The creativity in science
Recently I attended a creativity in education workshop. One of the activities involved an instinctive-immediate reaction to some photos. One was a trio of young primary school girls, test-tubes at the ready, engaged in a science experiment. Among my reactions –
- They look like they are really engaged in this science task
- They seemed totally relaxed around each other
- There was no teacher hovering
- The sketches and visuals on the wall in the background
- That they were girls doing science and not boys
All of the above were on my list of my reactions. But my initial reaction was wondering where all that disappeared to. This apparently joyful collaborative experimenting with learning tools that is prominent in primary school has disappeared by the time students get to third level. Where has it disappeared to?
We read every day about falling interest in science among secondary school pupils. Despite much effort by various interest groups to stimulate interest in the sciences, students are turning away from it in droves. There is a perception of science being boring and complex. Where has that come from?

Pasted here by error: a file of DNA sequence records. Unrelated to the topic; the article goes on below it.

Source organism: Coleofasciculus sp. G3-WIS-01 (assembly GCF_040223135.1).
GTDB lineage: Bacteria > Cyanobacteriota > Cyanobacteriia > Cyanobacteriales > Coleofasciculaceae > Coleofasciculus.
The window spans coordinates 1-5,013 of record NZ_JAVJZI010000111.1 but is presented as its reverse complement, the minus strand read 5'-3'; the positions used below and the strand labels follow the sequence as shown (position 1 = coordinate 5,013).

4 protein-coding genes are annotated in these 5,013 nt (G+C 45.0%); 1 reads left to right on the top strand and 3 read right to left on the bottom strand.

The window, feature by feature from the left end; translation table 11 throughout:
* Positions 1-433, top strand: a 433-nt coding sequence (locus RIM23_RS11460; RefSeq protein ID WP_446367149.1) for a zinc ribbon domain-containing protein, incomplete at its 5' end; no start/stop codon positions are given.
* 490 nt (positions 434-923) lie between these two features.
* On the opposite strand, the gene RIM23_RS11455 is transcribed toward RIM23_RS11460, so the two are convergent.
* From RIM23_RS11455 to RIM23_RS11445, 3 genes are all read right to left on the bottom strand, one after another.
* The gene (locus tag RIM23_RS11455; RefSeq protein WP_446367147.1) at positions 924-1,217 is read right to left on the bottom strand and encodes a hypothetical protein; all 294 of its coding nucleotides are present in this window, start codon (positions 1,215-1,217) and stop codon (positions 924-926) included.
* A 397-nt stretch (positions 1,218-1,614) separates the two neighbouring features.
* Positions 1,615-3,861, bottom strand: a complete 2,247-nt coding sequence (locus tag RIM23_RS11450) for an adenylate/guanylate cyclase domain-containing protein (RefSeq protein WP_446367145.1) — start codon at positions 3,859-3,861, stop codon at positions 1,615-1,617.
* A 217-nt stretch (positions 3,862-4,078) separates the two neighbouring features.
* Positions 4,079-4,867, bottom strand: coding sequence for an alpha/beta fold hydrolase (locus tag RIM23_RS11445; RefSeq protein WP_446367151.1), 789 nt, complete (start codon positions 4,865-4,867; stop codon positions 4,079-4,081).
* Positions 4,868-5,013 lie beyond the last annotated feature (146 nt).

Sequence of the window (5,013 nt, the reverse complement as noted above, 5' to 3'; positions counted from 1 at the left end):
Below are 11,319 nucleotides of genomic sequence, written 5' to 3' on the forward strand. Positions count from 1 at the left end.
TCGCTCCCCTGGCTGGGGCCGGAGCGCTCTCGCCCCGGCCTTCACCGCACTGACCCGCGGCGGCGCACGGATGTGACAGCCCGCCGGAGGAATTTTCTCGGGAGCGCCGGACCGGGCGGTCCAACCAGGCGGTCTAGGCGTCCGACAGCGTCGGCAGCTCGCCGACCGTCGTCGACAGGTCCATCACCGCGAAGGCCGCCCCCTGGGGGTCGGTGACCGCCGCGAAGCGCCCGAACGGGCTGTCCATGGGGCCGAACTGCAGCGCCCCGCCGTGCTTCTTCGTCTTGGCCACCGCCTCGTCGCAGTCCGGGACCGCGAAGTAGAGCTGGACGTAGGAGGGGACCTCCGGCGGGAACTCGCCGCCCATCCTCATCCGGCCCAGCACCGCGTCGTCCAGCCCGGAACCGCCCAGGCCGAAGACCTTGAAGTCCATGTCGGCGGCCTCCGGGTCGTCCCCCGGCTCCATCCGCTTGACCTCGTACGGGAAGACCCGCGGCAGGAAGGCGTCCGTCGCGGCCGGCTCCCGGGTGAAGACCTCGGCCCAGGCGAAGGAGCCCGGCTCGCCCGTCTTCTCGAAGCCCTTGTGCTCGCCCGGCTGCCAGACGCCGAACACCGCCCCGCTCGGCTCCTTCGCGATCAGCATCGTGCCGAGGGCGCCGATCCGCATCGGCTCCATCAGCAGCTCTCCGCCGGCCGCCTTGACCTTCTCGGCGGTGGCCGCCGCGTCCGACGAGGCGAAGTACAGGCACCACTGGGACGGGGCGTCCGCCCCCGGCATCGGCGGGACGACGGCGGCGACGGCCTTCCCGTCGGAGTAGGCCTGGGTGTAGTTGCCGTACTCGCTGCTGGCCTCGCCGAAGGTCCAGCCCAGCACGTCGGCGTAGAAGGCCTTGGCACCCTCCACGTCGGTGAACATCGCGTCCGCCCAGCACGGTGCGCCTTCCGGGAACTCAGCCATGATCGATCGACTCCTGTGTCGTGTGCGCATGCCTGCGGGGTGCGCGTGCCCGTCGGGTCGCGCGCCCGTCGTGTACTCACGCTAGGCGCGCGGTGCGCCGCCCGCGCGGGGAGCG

The finger of blame can lie in a number of places. The perception of “nerds” is one. Poor career guidance in schools is another. Parents passing the message that it’s almost a badge of honour to know nothing about science doesn’t help. Perception of poorly-paid jobs following graduation helps even less.
All of the above seem valid. However, a significant element in my opinion concerns education as a whole at second level. The emphasis on grades and leaving cert “points” is enough to kill off any enthusiasm youngsters might with them bring from primary school. How can the love for sheer playful experimentation survive this culture of grades grades grades?
The problem is how on earth can we reverse this grades grades grades emphasis and re-embrace love of experimental learning before it’s too late?